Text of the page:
Evans                                                                         SPH 4U1

Physics Grade 12

Unit 3: Dynamics(Causes of Motion)

Note 2: Friction (Chpt 2.4)

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Reference Text Section 2.4  (not Bernoulliís or fluid friction)

Static Friction: Force which opposes the tendency of a surface to slide.

Maximum Static Friction: The magnitude of the force needed to start a stationary object moving. Through experimentation, coefficient of max. static friction is  no units

Kinetic Friction: The magnitude of the force needed to keep an object moving at a constant velocity.  Through experimentation,           coefficient of kinetic friction is   no units

Note: friction is perpendicular to the normal force (hence only deal with magnitudes of forces when finding ).

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Example 1:

A 15 kg mass slides down an inclined plane which makes an angle of 37 degrees with the horizontal as shown.  The coefficient of kinetic friction is 0.40.  Find the acceleration of the mass.

 

 

 

Example 2:

In the diagram below:

a)      Find the acceleration of the 10 kg mass assuming that the inclined plane is frictionless.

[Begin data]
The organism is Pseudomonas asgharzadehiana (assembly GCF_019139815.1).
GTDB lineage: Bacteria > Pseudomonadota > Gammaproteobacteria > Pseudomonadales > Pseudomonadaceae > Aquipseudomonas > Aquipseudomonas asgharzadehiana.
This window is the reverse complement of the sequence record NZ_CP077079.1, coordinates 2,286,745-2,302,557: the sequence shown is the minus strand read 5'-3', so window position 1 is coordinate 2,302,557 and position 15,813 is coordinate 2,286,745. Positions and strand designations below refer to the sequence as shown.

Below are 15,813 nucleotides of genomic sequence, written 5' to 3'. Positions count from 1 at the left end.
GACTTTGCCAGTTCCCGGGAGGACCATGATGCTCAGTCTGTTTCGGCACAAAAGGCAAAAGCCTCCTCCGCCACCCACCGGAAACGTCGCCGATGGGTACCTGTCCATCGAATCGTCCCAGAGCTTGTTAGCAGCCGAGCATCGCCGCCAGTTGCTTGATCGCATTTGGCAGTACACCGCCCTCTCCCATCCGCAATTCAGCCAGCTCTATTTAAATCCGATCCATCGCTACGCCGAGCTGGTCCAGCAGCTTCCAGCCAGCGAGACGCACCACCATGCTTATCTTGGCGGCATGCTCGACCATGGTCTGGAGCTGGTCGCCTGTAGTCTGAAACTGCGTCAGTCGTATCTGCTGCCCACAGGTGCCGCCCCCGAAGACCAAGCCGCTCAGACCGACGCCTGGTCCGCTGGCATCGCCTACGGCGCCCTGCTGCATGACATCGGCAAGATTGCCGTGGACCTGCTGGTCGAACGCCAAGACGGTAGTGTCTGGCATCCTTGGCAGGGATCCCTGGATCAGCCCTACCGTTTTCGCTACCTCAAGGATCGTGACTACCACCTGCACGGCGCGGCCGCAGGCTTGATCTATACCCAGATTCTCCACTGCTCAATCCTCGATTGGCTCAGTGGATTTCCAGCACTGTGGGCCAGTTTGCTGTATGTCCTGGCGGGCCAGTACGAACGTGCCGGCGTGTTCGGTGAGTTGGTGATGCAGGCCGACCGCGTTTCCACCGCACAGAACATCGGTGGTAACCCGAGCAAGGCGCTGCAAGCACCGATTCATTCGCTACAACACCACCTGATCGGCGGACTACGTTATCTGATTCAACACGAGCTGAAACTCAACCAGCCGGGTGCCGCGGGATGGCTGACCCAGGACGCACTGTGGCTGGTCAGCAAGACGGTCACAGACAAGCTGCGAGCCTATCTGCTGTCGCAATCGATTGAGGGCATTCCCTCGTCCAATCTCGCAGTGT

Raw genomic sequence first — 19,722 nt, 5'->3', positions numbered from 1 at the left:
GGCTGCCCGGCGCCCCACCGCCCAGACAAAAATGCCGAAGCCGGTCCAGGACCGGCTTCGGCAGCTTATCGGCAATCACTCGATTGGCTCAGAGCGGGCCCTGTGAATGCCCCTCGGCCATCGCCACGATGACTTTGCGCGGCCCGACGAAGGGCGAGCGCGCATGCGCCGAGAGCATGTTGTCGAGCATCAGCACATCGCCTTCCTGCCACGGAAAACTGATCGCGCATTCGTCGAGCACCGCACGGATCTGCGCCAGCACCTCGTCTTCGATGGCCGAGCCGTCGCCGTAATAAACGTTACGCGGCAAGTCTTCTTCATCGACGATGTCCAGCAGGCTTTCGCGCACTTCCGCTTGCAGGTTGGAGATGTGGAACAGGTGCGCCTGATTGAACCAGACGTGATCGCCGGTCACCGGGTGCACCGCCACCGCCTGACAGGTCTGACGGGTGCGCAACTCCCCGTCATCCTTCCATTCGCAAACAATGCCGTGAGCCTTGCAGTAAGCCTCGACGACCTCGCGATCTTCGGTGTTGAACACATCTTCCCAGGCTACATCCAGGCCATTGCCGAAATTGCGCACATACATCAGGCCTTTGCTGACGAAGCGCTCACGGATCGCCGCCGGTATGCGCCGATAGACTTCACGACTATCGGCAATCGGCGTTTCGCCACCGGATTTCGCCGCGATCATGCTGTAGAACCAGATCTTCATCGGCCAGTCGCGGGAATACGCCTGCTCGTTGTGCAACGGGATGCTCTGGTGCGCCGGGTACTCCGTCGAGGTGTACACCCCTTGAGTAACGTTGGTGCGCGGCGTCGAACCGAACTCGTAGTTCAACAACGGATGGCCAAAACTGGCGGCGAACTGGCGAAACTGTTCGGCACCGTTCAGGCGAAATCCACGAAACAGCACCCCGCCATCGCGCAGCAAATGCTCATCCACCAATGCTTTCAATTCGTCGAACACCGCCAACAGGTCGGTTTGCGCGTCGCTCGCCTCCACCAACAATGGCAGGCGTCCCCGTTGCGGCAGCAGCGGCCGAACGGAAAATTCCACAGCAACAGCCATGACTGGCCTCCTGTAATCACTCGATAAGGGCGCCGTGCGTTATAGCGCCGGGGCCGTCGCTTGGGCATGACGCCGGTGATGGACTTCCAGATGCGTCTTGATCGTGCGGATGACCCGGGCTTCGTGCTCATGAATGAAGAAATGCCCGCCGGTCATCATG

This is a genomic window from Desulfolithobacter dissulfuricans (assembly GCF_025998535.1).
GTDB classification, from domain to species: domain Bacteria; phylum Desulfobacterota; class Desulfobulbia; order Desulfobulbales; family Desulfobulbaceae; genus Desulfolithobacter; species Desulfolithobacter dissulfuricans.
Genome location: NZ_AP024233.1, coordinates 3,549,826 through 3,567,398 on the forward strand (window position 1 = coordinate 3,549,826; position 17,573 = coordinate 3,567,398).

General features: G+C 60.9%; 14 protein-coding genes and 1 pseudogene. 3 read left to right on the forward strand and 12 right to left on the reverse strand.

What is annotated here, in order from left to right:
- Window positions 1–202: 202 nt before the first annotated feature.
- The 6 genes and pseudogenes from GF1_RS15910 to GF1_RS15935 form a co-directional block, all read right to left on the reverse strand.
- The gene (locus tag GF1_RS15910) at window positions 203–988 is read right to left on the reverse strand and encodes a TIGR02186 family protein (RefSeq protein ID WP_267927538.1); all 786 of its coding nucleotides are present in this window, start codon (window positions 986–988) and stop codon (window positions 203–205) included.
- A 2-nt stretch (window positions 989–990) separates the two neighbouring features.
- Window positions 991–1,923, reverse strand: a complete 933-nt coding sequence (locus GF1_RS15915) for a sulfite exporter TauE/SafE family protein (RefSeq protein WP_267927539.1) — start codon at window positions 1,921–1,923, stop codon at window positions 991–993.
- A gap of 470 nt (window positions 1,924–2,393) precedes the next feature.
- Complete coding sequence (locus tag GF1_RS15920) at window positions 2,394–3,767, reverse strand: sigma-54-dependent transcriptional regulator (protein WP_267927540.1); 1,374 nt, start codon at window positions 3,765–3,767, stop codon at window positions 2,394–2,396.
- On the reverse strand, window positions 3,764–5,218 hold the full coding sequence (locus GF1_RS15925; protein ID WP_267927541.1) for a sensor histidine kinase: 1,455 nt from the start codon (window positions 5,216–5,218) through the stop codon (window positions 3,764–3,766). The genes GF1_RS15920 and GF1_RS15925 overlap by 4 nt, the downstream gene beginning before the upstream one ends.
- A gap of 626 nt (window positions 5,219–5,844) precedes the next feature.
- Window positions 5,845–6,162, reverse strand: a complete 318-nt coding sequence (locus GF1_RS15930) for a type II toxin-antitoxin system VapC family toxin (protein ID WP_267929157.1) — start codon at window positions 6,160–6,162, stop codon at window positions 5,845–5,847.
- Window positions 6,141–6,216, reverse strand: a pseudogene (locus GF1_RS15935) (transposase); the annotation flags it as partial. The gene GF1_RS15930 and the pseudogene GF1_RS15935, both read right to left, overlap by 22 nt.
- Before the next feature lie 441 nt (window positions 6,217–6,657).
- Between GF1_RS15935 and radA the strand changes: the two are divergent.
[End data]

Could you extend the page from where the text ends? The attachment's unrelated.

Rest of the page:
b)      Find the acceleration of the 10 kg mass assuming that the inclined plane is not frictionless and has a coefficient of kinetic friction of 0.4.

c)      Find the tension in the string.

 

 

 

 

 

 

 

Example 3:

A man pushes a 25kg law mower eastward along horizontal ground.  He applies a force to the handle of N.  The handle is set at an angle of  above the horizontal.  The frictional force is 64 N [W]. Find

a)      The acceleration of the law mower.

b)      The normal reaction force between the lawn mower and the ground.

c)      The coefficient of kinetic friction.

 

 

 

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Air Resistance (Air Friction):

        Air friction is very different from static and kinetic surface friction.  For kinetic friction the force is independent of velocity and it is constant. Air friction increases as the velocity increases.

 

I.E. If you jump out of a plane your acceleration is 9.8 m/s2 and your air resistance is 0 at first.  As your velocity increases your air friction will increase.  Eventually, you will reach

Terminal velocity where Air resistance = g (hence net force is 0 and your acceleration will be 0)

 

        Shape, orientation, mass and density affect an objectís terminal velocity.

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